Self-assessment is being increasingly relied upon as a formative tool both in undergraduate and postgraduate clinical education. Yet it is a skill that is seldom tested and is rarely taught.
The ability to accurately self-assess our own learning needs is fundamental to self-directed lifelong learning and continued professional competence. Though the cornerstone of most appraisal systems and a frequently used means of evaluating learning interventions, the impact of self-assessment on learning behaviour or clinical practice is not clearly understood. This is despite a review of self-assessment concluding that self-assessment skills remain underdeveloped during health professions training.
In reviewing the validity of selfassessment Gordon (1) found that only 13 out of over 1000 articles focusing on self-assessment had explored methods to improve this skill. On further review these 13 studies2 were found to be methodologically weak, often had small samples in restricted clinical situations or evaluated methods which had been designed or advocated by the authors themselves.
We aim to review the work of Gordon and also to see if this evidence base has changed since 1991. Our Best Evidence Medical Education (3) (BEME) review group has eight members from Edinburgh, Newcastle and Leeds Universities and NHS Education for Scotland.
Brian McKinstry, Jan Illing, Iain Colthart, Alex Haig, Alison Evans, Gellisse Bagnall, Heather Peacock, Helen Allbutt, Rachel Adams and Susan Hrisos.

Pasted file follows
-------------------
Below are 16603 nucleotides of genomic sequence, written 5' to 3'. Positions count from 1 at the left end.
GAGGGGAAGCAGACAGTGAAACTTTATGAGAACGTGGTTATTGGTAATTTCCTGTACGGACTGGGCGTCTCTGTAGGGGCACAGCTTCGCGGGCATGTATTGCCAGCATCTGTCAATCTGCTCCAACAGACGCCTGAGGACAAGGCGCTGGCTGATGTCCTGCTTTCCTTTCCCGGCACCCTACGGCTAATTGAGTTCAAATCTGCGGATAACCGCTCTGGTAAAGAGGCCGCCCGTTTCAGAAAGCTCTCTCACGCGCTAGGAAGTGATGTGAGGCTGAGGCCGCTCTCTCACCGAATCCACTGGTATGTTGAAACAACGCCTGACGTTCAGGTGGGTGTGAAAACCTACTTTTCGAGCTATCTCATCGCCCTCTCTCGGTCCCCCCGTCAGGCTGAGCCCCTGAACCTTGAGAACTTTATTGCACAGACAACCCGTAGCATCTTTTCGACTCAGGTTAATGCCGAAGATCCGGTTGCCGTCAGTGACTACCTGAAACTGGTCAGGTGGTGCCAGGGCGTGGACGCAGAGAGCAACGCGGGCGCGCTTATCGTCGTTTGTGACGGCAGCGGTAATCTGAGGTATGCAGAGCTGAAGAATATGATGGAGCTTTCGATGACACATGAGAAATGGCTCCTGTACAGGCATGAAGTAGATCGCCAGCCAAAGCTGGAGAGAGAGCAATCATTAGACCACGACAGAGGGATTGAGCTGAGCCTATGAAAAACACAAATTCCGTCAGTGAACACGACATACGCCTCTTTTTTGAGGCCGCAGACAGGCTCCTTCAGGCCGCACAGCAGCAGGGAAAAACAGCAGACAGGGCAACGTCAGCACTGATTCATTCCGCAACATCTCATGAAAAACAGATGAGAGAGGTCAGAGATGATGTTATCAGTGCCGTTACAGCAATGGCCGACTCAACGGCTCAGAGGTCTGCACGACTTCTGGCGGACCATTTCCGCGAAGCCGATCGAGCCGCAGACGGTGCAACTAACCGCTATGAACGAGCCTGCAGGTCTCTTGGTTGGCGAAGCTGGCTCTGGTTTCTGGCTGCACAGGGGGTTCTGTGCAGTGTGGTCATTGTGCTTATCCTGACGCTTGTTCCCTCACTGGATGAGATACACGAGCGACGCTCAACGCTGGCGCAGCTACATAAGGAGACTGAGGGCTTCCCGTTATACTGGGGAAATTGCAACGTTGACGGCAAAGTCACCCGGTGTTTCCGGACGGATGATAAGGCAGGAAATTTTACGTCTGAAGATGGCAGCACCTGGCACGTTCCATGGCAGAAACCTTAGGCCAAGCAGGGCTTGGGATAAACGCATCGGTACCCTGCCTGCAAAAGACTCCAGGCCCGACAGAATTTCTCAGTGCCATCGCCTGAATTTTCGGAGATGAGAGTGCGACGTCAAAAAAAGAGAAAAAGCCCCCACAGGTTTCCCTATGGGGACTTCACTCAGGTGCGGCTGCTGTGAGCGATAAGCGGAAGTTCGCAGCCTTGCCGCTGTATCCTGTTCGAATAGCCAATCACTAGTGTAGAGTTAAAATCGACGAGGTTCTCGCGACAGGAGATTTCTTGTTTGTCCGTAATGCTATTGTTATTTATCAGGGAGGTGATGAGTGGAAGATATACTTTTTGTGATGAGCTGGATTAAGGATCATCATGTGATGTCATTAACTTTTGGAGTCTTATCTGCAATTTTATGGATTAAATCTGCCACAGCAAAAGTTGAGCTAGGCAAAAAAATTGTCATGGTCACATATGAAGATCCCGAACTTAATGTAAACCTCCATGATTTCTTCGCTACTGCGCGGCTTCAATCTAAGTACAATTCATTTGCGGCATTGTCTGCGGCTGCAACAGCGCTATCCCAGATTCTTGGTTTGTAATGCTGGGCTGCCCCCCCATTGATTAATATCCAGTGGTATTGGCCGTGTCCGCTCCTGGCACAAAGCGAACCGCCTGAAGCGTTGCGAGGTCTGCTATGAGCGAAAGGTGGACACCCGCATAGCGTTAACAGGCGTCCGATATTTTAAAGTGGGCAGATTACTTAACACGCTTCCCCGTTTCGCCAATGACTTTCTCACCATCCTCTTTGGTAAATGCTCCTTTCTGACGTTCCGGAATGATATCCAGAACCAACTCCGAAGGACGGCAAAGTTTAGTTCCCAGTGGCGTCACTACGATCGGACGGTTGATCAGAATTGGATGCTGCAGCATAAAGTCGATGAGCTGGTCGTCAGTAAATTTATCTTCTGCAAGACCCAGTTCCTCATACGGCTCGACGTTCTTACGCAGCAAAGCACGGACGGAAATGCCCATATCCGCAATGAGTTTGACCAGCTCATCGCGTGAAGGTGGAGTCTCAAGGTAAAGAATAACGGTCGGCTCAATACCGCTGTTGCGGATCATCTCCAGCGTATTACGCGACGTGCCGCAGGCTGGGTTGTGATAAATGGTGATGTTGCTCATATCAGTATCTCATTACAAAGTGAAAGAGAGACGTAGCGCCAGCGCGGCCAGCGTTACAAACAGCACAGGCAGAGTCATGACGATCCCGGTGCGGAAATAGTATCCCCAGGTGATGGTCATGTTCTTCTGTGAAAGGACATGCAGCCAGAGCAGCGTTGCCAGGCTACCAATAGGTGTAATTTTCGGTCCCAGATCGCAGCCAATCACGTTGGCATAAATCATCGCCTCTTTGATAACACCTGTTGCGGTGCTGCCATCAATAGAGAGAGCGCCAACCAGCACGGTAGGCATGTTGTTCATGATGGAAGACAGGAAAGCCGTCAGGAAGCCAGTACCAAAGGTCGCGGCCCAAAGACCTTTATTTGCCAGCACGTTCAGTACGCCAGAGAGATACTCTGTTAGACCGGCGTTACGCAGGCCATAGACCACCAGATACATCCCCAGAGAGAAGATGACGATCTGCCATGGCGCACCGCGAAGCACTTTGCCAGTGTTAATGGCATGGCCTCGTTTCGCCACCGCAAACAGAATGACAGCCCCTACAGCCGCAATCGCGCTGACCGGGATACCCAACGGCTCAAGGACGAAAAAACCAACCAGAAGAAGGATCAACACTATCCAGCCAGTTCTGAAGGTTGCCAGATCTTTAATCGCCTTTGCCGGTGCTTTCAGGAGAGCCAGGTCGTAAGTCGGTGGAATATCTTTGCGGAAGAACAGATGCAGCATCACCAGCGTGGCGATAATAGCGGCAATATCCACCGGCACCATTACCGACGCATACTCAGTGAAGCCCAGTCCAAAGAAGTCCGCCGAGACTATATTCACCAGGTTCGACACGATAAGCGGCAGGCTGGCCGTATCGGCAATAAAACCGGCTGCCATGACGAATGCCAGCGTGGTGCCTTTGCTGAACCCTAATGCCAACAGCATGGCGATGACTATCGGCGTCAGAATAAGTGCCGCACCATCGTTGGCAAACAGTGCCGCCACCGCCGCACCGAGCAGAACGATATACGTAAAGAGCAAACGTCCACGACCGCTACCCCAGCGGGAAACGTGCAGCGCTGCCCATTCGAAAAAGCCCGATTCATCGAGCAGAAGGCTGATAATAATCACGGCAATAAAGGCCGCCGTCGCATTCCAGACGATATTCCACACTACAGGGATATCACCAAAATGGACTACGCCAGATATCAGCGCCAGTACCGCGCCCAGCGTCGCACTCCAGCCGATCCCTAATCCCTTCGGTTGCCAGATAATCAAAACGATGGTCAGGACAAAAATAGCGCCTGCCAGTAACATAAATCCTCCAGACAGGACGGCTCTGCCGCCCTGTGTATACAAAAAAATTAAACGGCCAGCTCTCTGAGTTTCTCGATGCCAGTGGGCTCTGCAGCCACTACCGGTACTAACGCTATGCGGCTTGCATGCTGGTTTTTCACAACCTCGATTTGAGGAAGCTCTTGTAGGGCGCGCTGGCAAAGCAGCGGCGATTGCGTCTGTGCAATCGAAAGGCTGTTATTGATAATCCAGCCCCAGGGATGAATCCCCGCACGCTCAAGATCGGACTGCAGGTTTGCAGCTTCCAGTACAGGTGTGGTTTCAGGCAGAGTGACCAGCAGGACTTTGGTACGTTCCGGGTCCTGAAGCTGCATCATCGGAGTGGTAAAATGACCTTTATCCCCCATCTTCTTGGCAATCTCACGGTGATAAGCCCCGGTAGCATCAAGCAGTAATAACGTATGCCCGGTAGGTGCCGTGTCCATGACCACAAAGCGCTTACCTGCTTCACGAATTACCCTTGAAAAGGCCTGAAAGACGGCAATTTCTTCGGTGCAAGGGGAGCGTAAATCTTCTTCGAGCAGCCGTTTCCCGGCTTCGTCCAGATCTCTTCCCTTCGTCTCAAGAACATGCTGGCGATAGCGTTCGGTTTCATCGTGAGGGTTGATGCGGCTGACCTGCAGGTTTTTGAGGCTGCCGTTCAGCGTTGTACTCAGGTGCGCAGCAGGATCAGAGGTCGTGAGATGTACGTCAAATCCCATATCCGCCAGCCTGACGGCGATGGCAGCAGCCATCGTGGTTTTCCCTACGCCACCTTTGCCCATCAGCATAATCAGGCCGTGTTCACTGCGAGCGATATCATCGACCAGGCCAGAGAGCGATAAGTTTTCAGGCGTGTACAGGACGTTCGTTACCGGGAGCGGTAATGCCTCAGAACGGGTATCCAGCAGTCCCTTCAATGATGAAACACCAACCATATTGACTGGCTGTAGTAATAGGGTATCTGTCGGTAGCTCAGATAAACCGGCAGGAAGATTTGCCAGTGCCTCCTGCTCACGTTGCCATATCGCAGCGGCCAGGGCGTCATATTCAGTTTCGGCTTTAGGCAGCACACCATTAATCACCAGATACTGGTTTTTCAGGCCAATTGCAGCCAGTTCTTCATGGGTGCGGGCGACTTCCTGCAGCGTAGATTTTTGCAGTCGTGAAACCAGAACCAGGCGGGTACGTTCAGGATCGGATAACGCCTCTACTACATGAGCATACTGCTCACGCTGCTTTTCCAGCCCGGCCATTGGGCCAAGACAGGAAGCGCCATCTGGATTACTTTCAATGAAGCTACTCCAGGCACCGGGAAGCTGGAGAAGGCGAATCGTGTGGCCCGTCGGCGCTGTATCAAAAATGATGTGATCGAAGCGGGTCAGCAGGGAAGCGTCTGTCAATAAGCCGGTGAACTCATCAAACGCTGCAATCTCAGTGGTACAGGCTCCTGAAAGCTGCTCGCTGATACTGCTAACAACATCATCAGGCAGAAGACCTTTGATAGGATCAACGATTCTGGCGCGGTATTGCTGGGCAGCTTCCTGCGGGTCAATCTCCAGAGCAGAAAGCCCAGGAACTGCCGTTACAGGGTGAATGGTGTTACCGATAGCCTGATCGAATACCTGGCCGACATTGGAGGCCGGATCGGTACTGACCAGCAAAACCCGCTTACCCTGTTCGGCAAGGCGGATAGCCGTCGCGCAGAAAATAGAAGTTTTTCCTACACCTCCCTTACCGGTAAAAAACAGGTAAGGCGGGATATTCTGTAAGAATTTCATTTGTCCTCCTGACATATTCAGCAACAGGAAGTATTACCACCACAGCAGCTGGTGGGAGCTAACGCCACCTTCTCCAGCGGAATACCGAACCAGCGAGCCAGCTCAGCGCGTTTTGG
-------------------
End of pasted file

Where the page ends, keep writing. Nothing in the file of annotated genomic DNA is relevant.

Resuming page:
The EPOC register, Medline and CINAHL were searched using a standard search strategy for studies published from 1991 onwards. To include all significant grey literature, hand-searching was undertaken of conference proceedings, literature held by leading authors in the field and relevant but unreliably indexed journals. Studies meeting the inclusion criteria were retrieved and their abstracts considered for full paper review by pairs of reviewers (below).
Full text versions of included papers will be reviewed by two reviewers with data abstracted into an electronic, web-based coding sheet designed by the group for the review. Data synthesis will be guided by the nature of the papers included in the review. The revision is expected to be descriptive as we did not anticipate retrieving sufficient data for standard multivariate analyses.
With the support of the Subject Centre the review group has met on eight occasions to date. Our early meetings were largely taken up with agreeing the scope of the review, reaching a group consensus on the review definition of self-assessment and ensuring group clarity of the review research question.
We have spent considerable time in the careful development of a robust coding sheet, which we each have piloted aginst ten papers and refined as necessary. The search procedures indentified 194 papers and the abstracts of these studies were screened against the inclusion criteria for full paper review. 120 (62%) papers were identified for full text reviews.
We expect to complete analysis of the data by winter and aim to produce a full report of the group’s findings.
Our aim is to publish the full report on the BEME website followed by further publications in peer reviewed journals. Leading up to publication, the review will be presented at the ASME and AMEE conferences.
Self assessment is the cornerstone of current continuous professional development and appraisal programmes. It is essential that the tools we use to perform this function are effective. We would hope that the results of this review will inform a wider audience about existing successful methods or tools and to identify research needs in this area.
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